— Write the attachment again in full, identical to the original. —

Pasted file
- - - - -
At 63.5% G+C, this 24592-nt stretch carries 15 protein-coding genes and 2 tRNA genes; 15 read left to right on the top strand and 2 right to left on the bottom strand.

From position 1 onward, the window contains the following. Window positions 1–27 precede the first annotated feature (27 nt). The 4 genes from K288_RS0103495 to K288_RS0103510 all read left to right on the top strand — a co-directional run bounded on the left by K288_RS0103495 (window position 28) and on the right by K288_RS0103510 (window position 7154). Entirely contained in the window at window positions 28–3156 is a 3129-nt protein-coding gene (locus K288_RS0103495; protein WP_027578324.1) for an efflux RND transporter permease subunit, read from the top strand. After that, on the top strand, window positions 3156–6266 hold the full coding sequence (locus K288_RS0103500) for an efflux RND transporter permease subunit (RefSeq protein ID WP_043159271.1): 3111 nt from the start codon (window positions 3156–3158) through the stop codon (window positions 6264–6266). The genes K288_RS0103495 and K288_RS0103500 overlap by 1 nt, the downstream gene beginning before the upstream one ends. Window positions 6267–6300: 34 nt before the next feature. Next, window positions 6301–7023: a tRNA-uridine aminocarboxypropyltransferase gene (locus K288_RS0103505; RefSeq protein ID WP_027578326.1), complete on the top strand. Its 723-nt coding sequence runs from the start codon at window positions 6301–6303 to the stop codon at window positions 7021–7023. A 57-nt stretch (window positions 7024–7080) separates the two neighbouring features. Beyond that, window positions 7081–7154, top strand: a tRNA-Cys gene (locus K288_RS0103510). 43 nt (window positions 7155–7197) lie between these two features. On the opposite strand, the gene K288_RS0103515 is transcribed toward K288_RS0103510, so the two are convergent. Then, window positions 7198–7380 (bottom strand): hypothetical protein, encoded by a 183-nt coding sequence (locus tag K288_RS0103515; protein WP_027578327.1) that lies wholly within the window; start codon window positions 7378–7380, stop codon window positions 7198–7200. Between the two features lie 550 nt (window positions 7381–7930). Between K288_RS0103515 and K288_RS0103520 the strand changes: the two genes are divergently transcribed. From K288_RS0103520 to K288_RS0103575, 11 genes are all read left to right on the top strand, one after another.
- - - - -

At 63.5% G+C, this 24592-nt stretch carries 15 protein-coding genes and 2 tRNA genes; 15 read left to right on the top strand and 2 right to left on the bottom strand.

From position 1 onward, the window contains the following. Window positions 1–27 precede the first annotated feature (27 nt). The 4 genes from K288_RS0103495 to K288_RS0103510 all read left to right on the top strand — a co-directional run bounded on the left by K288_RS0103495 (window position 28) and on the right by K288_RS0103510 (window position 7154). Entirely contained in the window at window positions 28–3156 is a 3129-nt protein-coding gene (locus K288_RS0103495; protein WP_027578324.1) for an efflux RND transporter permease subunit, read from the top strand. After that, on the top strand, window positions 3156–6266 hold the full coding sequence (locus K288_RS0103500) for an efflux RND transporter permease subunit (RefSeq protein ID WP_043159271.1): 3111 nt from the start codon (window positions 3156–3158) through the stop codon (window positions 6264–6266). The genes K288_RS0103495 and K288_RS0103500 overlap by 1 nt, the downstream gene beginning before the upstream one ends. Window positions 6267–6300: 34 nt before the next feature. Next, window positions 6301–7023: a tRNA-uridine aminocarboxypropyltransferase gene (locus K288_RS0103505; RefSeq protein ID WP_027578326.1), complete on the top strand. Its 723-nt coding sequence runs from the start codon at window positions 6301–6303 to the stop codon at window positions 7021–7023. A 57-nt stretch (window positions 7024–7080) separates the two neighbouring features. Beyond that, window positions 7081–7154, top strand: a tRNA-Cys gene (locus K288_RS0103510). 43 nt (window positions 7155–7197) lie between these two features. On the opposite strand, the gene K288_RS0103515 is transcribed toward K288_RS0103510, so the two are convergent. Then, window positions 7198–7380 (bottom strand): hypothetical protein, encoded by a 183-nt coding sequence (locus tag K288_RS0103515; protein WP_027578327.1) that lies wholly within the window; start codon window positions 7378–7380, stop codon window positions 7198–7200. Between the two features lie 550 nt (window positions 7381–7930). Between K288_RS0103515 and K288_RS0103520 the strand changes: the two genes are divergently transcribed. From K288_RS0103520 to K288_RS0103575, 11 genes are all read left to right on the top strand, one after another.